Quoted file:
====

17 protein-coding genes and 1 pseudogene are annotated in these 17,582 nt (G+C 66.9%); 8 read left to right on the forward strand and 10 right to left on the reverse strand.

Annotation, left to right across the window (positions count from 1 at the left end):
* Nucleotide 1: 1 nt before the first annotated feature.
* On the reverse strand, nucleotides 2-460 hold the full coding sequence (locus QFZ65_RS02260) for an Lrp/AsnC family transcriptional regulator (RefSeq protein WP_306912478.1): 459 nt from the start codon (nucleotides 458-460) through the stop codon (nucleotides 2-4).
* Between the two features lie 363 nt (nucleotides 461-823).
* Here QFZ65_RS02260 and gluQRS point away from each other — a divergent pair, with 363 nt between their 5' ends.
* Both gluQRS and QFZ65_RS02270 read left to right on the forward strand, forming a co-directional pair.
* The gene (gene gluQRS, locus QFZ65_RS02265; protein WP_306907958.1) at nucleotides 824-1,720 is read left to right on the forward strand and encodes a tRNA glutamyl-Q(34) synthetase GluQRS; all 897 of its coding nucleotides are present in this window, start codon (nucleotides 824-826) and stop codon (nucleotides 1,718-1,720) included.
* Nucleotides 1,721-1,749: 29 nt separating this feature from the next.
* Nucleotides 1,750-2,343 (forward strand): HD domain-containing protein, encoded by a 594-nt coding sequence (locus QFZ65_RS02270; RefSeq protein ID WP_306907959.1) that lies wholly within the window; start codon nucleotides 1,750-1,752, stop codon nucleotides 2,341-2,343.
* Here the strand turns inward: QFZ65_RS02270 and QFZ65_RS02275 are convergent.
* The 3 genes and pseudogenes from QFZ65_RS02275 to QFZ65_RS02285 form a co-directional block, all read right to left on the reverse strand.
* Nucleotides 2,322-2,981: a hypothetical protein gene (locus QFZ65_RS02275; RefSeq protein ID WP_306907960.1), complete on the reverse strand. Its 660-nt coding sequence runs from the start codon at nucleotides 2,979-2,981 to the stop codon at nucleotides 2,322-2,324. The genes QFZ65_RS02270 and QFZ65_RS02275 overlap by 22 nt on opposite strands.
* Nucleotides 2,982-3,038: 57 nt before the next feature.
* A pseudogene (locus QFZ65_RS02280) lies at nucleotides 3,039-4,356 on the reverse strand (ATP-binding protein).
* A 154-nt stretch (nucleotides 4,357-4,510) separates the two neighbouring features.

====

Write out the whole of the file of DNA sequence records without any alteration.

17 protein-coding genes and 1 pseudogene are annotated in these 17,582 nt (G+C 66.9%); 8 read left to right on the forward strand and 10 right to left on the reverse strand.

Annotation, left to right across the window (positions count from 1 at the left end):
* Nucleotide 1: 1 nt before the first annotated feature.
* On the reverse strand, nucleotides 2-460 hold the full coding sequence (locus QFZ65_RS02260) for an Lrp/AsnC family transcriptional regulator (RefSeq protein WP_306912478.1): 459 nt from the start codon (nucleotides 458-460) through the stop codon (nucleotides 2-4).
* Between the two features lie 363 nt (nucleotides 461-823).
* Here QFZ65_RS02260 and gluQRS point away from each other — a divergent pair, with 363 nt between their 5' ends.
* Both gluQRS and QFZ65_RS02270 read left to right on the forward strand, forming a co-directional pair.
* The gene (gene gluQRS, locus QFZ65_RS02265; protein WP_306907958.1) at nucleotides 824-1,720 is read left to right on the forward strand and encodes a tRNA glutamyl-Q(34) synthetase GluQRS; all 897 of its coding nucleotides are present in this window, start codon (nucleotides 824-826) and stop codon (nucleotides 1,718-1,720) included.
* Nucleotides 1,721-1,749: 29 nt separating this feature from the next.
* Nucleotides 1,750-2,343 (forward strand): HD domain-containing protein, encoded by a 594-nt coding sequence (locus QFZ65_RS02270; RefSeq protein ID WP_306907959.1) that lies wholly within the window; start codon nucleotides 1,750-1,752, stop codon nucleotides 2,341-2,343.
* Here the strand turns inward: QFZ65_RS02270 and QFZ65_RS02275 are convergent.
* The 3 genes and pseudogenes from QFZ65_RS02275 to QFZ65_RS02285 form a co-directional block, all read right to left on the reverse strand.
* Nucleotides 2,322-2,981: a hypothetical protein gene (locus QFZ65_RS02275; RefSeq protein ID WP_306907960.1), complete on the reverse strand. Its 660-nt coding sequence runs from the start codon at nucleotides 2,979-2,981 to the stop codon at nucleotides 2,322-2,324. The genes QFZ65_RS02270 and QFZ65_RS02275 overlap by 22 nt on opposite strands.
* Nucleotides 2,982-3,038: 57 nt before the next feature.
* A pseudogene (locus QFZ65_RS02280) lies at nucleotides 3,039-4,356 on the reverse strand (ATP-binding protein).
* A 154-nt stretch (nucleotides 4,357-4,510) separates the two neighbouring features.